How can we prevent outdoor conditions from degrading our cables? Many companies ask this question on seeing how their cables fall victim to discolouration and the polymers lose their mechanical properties. Outdoor cables suffer the consequences of exposure to outdoor conditions such as light exposure, changes in temperature and humidity.
These effects can be summarised into two concepts: lightfastness, which covers exposure to light, and weathering which, apart from light, covers factors such as temperature and humidity. We need to distinguish between these when looking for solutions, as pigments that offer good lightfastness may not work adequately at different temperature ranges or levels of solar radiation.
Prevention is better than cure. The behaviour of pigments outdoors can be measured with a test that accelerates the state of exposure of plastics under different sunlight, temperature and humidity conditions. In other words, there are effective ways to know what kind of behaviour to expect from outdoor cables, which facilitates the selection of pigments and, therefore, the prediction of the life expectancy of the cable.
For this reason, installations dedicated to energy or wireless networks require a cable whose design and applications can withstand photodegradation. Industries that operate with medium voltage cables, photovoltaic cables for solar panels, power cables for buildings or fibre optic cables, seek to avoid this cumulative and irreversible process.
To better understand this, we need to be aware that ultraviolet radiation (UV) causes photooxidative degradation which leads to breakage of polymer cables. This generates free radicals, which start off a chain reaction resulting in the degradation of the visual appearance of the cable, its shine and its surface, as well as its mechanical properties, all limiting its useful life.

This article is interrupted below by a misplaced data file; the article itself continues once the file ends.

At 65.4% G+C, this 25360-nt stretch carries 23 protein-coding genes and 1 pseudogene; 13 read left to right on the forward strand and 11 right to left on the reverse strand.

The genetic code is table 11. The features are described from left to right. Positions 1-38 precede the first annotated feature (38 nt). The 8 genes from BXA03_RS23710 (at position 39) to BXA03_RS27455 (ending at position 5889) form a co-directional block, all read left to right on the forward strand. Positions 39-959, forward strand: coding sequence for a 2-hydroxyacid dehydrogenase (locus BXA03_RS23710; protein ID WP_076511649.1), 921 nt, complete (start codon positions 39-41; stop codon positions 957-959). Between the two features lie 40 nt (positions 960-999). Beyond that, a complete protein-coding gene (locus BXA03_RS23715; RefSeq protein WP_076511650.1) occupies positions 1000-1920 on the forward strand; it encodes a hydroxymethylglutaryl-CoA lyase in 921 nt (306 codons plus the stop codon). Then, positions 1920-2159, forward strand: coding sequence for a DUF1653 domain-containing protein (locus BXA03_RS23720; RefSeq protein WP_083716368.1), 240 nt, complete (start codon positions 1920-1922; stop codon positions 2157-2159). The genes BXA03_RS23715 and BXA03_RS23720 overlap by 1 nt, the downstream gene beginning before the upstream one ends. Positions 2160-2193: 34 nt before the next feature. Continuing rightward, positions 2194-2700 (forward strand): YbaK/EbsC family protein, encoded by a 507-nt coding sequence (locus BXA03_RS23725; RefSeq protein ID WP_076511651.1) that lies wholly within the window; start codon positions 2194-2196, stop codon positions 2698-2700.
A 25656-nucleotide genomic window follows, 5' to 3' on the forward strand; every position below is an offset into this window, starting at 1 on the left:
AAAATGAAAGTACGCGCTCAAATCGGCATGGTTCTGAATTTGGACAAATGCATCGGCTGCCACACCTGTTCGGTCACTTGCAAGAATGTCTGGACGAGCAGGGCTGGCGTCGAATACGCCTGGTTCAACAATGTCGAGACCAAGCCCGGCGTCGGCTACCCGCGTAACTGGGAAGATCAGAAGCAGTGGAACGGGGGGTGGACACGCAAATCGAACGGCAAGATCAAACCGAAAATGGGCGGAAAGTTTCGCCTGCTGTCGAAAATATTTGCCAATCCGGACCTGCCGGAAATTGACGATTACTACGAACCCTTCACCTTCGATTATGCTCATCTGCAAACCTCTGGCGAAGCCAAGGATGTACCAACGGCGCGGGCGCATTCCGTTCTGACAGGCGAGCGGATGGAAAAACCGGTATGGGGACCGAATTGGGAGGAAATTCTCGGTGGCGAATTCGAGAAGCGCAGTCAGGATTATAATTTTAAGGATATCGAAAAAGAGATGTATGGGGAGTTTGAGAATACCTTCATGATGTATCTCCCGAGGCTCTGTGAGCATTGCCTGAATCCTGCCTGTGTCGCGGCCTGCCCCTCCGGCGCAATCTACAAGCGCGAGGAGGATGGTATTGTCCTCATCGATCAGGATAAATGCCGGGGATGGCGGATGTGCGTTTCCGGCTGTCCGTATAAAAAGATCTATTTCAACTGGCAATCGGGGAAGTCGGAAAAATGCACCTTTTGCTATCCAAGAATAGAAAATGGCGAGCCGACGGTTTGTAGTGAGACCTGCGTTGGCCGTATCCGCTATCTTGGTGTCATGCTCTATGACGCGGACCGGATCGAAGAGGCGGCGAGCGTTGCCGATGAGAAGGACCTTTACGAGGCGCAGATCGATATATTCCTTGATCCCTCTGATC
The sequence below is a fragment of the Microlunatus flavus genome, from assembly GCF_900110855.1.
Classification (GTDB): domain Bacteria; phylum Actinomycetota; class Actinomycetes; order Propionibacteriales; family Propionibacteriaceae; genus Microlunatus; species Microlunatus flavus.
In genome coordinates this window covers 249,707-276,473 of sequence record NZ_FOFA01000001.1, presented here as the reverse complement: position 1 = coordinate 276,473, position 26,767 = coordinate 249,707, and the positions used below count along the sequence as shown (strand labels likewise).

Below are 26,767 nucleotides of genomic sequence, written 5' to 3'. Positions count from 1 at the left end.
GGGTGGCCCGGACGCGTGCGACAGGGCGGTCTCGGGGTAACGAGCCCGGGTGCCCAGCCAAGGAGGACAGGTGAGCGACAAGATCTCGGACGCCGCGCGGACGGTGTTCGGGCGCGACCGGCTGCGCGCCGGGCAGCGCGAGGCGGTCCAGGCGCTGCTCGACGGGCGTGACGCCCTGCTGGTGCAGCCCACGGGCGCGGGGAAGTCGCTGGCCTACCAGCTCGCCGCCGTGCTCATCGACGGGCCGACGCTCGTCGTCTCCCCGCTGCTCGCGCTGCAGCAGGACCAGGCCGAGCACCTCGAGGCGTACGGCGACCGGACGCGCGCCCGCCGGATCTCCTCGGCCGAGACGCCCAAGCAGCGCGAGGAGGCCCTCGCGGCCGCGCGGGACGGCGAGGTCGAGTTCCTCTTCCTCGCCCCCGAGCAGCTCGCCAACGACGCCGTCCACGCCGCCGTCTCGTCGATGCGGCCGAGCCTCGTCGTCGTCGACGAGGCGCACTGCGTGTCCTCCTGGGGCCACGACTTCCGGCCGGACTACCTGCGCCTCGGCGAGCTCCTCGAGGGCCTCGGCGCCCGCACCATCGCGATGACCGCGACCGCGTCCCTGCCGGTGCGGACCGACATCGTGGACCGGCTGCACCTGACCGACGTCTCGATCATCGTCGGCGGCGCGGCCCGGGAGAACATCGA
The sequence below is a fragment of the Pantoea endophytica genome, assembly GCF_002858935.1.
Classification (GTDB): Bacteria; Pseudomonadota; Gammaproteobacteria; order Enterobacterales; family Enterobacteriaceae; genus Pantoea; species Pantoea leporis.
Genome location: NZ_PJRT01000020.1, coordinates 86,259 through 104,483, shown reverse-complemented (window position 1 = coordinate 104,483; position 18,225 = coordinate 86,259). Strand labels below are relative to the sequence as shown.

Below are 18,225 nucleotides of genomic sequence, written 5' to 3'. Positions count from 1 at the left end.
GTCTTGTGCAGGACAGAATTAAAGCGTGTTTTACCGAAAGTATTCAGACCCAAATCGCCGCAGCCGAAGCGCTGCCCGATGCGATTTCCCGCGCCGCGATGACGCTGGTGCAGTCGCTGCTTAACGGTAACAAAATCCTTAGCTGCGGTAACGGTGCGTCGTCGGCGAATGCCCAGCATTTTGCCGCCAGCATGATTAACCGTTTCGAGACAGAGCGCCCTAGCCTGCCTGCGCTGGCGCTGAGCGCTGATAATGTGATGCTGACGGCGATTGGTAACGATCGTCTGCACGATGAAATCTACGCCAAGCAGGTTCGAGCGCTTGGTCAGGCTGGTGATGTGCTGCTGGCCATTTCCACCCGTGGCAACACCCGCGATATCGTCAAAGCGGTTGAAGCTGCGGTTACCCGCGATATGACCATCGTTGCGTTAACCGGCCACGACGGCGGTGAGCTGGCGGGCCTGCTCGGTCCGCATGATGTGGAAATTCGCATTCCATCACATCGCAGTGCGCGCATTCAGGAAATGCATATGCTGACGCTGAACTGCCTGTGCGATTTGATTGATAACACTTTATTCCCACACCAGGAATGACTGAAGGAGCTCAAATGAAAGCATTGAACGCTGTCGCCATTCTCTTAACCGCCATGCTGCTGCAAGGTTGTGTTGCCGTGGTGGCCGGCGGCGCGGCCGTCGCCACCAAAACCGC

Preventing photodegradation in cable polymers
There are three strategies for mitigating polymer photodegradation. The first involves using additives called UV filters, which have the ability to absorb ultraviolet light that causes degradation. In this way, when sunlight comes into contact with these additives, they react and prevent the light from reaching the polymer, as if it were a parasol.
It can also be done using HALS (Hindered Amine Light Stabilizer), additives that react to free radicals, blocking them and avoiding break down of the polymer chains. When ultraviolet light strikes and the free radical is generated, the HALS act to stop the degradation process.
Synergistic combinations of these two additive families are also used with very good results. The addition of anti-oxidant additives is also common to avoid polymer degradation due to thermal stress.
Thirdly, the process can be stopped by using carbon black, with which a high rate of ultraviolet radiation absorption is achieved. The advantage of carbon black is that it captures the energy and prevents it from reacting with the polymer. The most effective carbon blacks are those with the smallest particle size, since they present a greater surface to trap solar radiation.
And what about the colour? There is no additive that protects the colour of the cable as it does the polymer. The solution in this case is to formulate the colour using pigments prepared to withstand outdoor conditions. In other words, we should, from the outset, select the correct pigment or combination of lightfast pigments.
At the same time, an in-depth study of the behaviour of the pigments in the different types of polymers used in the cable industry (PVC, HFFR, TPU, XLPE, EPDM, etc.) under outdoor conditions is required. Having this expertise and in-depth knowledge is key so as to ensure the stability of the cable colour over its useful life outdoors. Hence the importance of working with collaborators and partners able to provide advice and solutions.